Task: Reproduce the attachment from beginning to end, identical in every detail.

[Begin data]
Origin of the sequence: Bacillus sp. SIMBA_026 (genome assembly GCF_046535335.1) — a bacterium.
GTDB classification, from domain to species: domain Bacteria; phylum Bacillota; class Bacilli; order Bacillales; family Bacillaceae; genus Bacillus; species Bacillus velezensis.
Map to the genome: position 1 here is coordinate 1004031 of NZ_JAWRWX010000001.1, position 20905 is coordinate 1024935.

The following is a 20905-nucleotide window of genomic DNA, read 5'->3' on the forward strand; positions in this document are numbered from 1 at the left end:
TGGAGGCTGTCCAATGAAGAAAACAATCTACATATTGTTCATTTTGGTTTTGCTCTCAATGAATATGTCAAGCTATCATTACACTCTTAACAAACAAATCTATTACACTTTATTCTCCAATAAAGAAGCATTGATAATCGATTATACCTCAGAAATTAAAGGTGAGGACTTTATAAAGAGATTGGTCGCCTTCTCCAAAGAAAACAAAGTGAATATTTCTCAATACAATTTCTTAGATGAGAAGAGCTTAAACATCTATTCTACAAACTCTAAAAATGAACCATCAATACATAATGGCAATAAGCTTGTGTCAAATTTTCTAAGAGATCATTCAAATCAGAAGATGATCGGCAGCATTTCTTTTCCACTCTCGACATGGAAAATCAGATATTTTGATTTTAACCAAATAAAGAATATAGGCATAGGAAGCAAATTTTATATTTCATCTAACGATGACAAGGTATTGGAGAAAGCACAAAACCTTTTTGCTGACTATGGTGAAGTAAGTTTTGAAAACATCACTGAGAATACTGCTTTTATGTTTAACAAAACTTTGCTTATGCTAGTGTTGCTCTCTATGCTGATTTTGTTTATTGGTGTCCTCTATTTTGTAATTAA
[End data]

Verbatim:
Origin of the sequence: Bacillus sp. SIMBA_026 (genome assembly GCF_046535335.1) — a bacterium.
GTDB classification, from domain to species: domain Bacteria; phylum Bacillota; class Bacilli; order Bacillales; family Bacillaceae; genus Bacillus; species Bacillus velezensis.
Map to the genome: position 1 here is coordinate 1004031 of NZ_JAWRWX010000001.1, position 20905 is coordinate 1024935.

The following is a 20905-nucleotide window of genomic DNA, read 5'->3' on the forward strand; positions in this document are numbered from 1 at the left end:
TGGAGGCTGTCCAATGAAGAAAACAATCTACATATTGTTCATTTTGGTTTTGCTCTCAATGAATATGTCAAGCTATCATTACACTCTTAACAAACAAATCTATTACACTTTATTCTCCAATAAAGAAGCATTGATAATCGATTATACCTCAGAAATTAAAGGTGAGGACTTTATAAAGAGATTGGTCGCCTTCTCCAAAGAAAACAAAGTGAATATTTCTCAATACAATTTCTTAGATGAGAAGAGCTTAAACATCTATTCTACAAACTCTAAAAATGAACCATCAATACATAATGGCAATAAGCTTGTGTCAAATTTTCTAAGAGATCATTCAAATCAGAAGATGATCGGCAGCATTTCTTTTCCACTCTCGACATGGAAAATCAGATATTTTGATTTTAACCAAATAAAGAATATAGGCATAGGAAGCAAATTTTATATTTCATCTAACGATGACAAGGTATTGGAGAAAGCACAAAACCTTTTTGCTGACTATGGTGAAGTAAGTTTTGAAAACATCACTGAGAATACTGCTTTTATGTTTAACAAAACTTTGCTTATGCTAGTGTTGCTCTCTATGCTGATTTTGTTTATTGGTGTCCTCTATTTTGTAATTAA